8 min read

How Facebook Conversion Attribution (Really) Works

When you spend money to advertise on Facebook, or any platform for that matter, you want to know what you’re getting in return:

  • How many sales did my ads generate?
  • How many downloads?
  • How many signups?

Whatever your KPIs may be, you have to be able to accurately measure them to gauge success and optimize your ads.

You can run into trouble if your conversion tracking isn’t setup correctly or–more commonly–you’re misinterpreting the results.

Facebook’s ad product is world-class, but their conversion attribution is about as clear as a pint of Guinness.

The Most Confusing Thing™

I’ve used conversion reports in dozens of products and none of them work quite like Facebook’s.

If you use common sense to interpret your Facebook ad performance reports, you’ll be wrong.

The easiest way to illustrate this is to run a report for a single day. I’ll pick June 5th. Here’s what I see:

Facebook ROI Data for June 5

But if I look at my actual sales history in Stripe, I didn’t sell 129 units in total on June 5th, let alone via Facebook. I only sold 50 units that day.

If you intuitively understand that a Facebook performance report for June 5th isn’t designed to show you conversions that happened on June 5th, and you know exactly which transactions it is reporting, congrats! You probably don’t need this article.

If, on the other hand, you’re as confused as I was, please read on.

The Facebook Pixel

Let’s start at the very beginning (🎶 a very good place to start 🎶).

Facebook conversion tracking has actually become simpler over time. There used to be two separate components to install:

  • Website Custom Audience Pixel
  • Conversion Pixels

Now you just have one thing: The Facebook Pixel.

It’s just a bit of JavaScript code that you deploy on each page of your site. Think of it just like your Google Analytics snippet.

You can copy/paste it into the header of your site or deploy it via Segment or Google Tag Manager.

The pixel code runs every time someone loads a page on your website–whether the traffic came from Facebook or not–and tells Facebook what happened:

  • They viewed a page
  • They made a purchase for $500
  • They downloaded an ebook

These events are called “Pixel Fires” (my new indie rock band name! 🔥).

The standard “PageView” event will fire by default whenever a page loads. In order to fire other events, you have to add custom code to tell Facebook that the event happened.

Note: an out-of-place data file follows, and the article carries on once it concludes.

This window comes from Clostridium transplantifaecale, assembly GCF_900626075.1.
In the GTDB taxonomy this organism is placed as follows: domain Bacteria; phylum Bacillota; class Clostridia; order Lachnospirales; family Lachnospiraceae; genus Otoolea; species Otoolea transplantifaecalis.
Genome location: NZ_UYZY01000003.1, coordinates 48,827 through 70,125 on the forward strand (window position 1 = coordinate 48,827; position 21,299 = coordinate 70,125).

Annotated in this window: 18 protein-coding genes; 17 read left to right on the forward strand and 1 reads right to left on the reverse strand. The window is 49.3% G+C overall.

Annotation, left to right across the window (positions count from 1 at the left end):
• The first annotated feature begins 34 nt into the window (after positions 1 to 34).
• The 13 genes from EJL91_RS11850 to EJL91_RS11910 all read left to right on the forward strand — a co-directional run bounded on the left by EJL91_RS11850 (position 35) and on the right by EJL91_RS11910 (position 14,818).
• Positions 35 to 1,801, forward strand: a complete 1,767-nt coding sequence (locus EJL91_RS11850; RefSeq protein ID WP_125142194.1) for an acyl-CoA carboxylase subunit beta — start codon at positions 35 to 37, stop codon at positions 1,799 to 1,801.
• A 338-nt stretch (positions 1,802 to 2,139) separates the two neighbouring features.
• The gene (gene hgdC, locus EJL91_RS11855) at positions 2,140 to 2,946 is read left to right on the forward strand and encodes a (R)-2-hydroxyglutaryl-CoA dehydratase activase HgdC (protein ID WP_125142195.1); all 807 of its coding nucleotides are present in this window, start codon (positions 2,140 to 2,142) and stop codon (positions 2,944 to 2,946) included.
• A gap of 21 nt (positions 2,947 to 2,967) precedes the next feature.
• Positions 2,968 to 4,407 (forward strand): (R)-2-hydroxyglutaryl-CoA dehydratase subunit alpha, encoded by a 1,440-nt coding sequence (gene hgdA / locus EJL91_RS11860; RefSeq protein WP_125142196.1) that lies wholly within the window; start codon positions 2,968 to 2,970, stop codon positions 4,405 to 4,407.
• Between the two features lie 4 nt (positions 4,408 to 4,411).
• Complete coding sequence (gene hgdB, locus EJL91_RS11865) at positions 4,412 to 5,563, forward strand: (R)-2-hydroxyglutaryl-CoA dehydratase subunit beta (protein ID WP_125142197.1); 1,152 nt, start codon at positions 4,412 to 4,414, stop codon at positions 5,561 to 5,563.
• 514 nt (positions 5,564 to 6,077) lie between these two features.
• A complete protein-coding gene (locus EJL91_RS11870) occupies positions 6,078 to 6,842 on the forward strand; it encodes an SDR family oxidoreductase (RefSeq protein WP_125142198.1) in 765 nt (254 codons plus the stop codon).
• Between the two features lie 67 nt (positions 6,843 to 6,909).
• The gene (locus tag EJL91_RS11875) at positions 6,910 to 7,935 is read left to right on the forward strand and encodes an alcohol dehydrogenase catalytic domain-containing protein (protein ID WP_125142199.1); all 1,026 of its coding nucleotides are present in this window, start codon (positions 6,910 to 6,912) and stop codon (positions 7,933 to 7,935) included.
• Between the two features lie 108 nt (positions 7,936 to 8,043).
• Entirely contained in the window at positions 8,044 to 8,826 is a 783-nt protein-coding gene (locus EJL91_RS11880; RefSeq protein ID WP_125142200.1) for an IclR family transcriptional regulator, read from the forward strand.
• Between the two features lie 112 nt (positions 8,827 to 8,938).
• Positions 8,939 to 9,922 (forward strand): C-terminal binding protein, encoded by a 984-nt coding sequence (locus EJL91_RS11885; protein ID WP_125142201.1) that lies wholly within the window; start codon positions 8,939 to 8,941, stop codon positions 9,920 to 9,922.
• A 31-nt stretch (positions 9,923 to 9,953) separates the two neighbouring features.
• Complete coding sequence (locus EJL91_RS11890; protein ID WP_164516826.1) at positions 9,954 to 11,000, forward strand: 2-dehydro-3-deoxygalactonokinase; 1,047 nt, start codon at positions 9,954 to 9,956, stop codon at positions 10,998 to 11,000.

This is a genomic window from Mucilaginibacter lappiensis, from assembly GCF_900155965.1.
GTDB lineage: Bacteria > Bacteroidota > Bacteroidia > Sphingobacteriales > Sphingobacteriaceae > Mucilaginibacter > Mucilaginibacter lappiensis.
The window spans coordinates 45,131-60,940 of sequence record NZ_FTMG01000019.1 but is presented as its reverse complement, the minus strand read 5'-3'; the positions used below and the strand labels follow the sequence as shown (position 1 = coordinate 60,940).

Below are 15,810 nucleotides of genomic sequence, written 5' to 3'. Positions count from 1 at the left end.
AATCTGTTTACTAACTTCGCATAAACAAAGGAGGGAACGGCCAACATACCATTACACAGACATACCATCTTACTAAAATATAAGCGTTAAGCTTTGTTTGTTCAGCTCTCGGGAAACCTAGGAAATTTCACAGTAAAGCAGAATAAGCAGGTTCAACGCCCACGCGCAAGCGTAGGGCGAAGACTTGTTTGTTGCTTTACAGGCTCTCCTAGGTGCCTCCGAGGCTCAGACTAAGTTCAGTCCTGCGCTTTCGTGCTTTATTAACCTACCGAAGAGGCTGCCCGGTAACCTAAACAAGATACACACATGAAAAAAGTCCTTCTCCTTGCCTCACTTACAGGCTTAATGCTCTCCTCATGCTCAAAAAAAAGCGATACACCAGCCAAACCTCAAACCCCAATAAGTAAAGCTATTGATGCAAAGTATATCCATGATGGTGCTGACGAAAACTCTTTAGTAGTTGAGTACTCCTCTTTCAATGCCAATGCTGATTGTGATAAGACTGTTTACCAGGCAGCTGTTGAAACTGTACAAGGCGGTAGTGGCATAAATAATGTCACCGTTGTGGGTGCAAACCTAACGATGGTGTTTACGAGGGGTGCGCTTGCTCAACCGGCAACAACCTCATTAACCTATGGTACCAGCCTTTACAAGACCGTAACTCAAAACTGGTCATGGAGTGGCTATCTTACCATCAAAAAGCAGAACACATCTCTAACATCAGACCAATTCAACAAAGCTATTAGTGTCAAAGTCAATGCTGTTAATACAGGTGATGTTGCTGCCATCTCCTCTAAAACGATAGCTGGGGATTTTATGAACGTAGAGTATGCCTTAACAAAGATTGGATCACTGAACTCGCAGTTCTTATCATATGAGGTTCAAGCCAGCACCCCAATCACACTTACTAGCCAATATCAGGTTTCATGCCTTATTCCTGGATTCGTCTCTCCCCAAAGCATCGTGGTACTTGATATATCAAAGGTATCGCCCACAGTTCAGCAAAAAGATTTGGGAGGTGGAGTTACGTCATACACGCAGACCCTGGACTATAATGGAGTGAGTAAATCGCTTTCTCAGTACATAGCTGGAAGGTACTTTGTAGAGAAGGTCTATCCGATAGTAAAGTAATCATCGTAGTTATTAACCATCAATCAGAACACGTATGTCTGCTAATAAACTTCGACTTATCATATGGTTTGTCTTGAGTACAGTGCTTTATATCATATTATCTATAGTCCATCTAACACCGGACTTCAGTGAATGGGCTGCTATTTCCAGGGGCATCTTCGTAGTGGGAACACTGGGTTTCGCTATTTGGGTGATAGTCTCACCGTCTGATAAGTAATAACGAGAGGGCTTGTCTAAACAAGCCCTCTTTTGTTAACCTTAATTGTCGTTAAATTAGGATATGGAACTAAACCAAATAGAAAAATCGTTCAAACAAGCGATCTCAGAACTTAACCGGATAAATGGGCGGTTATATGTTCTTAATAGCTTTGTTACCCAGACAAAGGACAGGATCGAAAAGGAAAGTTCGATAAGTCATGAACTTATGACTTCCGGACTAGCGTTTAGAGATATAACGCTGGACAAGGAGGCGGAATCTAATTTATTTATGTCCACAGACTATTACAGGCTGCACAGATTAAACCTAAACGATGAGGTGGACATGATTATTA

For example, on your purchase confirmation page you might add the following code to tell Facebook to fire a “Purchase” conversion:

fbq('track', 'Purchase', { 
    content_type: 'product',
    content_ids: ['1234', '2345'],
    value: 67.50,
    currency: 'USD'

Note: Instead of writing Facebook-specific event tracking code, I’d highly recommend using something like Segment so that you can write vendor-agnostic tracking code once and have it sent to any tool in your marketing stack (I go into great detail on how to do that in my $9 Marketing Stack article).

Also, try to stick to the 9 standard events Facebook provides. You can fire a custom event like this:

fbq('trackCustom', 'Viewed Post', {custom_param: 'custom_value'});

But that event can only be used for audience building NOT conversion tracking and optimization per Facebook’s docs:

Building audiences has the added benefit of being able to use trackCustom in order to build more specific audiences that are not covered by 1 of the 9 standard events. You can continue to pass customData into these events for more granular audience building. However, you can not track or optimize for conversions based on custom events at the current time.

A little-known caveat is that you can map that custom event to a standard event using the “Custom Conversions” feature in Facebook:

Mapping a Custom Event to a Custom Conversion in Facebook

Once you do that, it’ll work just like the standard events: you can report on ad performance and optimize ads based on it.

Custom Conversions are pretty awesome because you can fire them based on URL patterns. This eliminates the need to manually add custom fbq tracking code to specific pages. Anything event that is trackable based on URL alone can be done via Custom Conversions.

Custom Conversions Based on URL Patterns

More on setting up your conversion tracking here.

Note: If you’re an e-commerce business and you run on Shopify they do all the heavy-lifting for you. You basically give them your pixel ID and they take care of firing all the right events at the right times (AddToCart, Purchase, ViewContent).

Because Shopify orchestrates the whole shopping and checkout process for you, they can automatically insert the events and properties Facebook needs. Beautiful!

Troubleshooting your pixel

Once you’ve got your conversion tracking instrumented, it’s a good idea to validate that the data you see in your “source of truth” matches the data that Facebook is getting from its pixel.

To see the number of pixel fires for a given day, click on the main menu and go to Assets –> Pixels.

Then find the event you want to validate and hover over the little graph:

Facebook Pixel Traffic

Facebook Pixel Traffic

This number should match your source of truth based on the day the action occurred.

  • If you recorded 50 sales in Stripe on June 5th, Facebook should show ~50 “Purchase” pixel fires for June 5th
  • If you recorded 50 leads in HubSpot on June 5th, Facebook should show ~50 “Lead” pixel fires for June 5th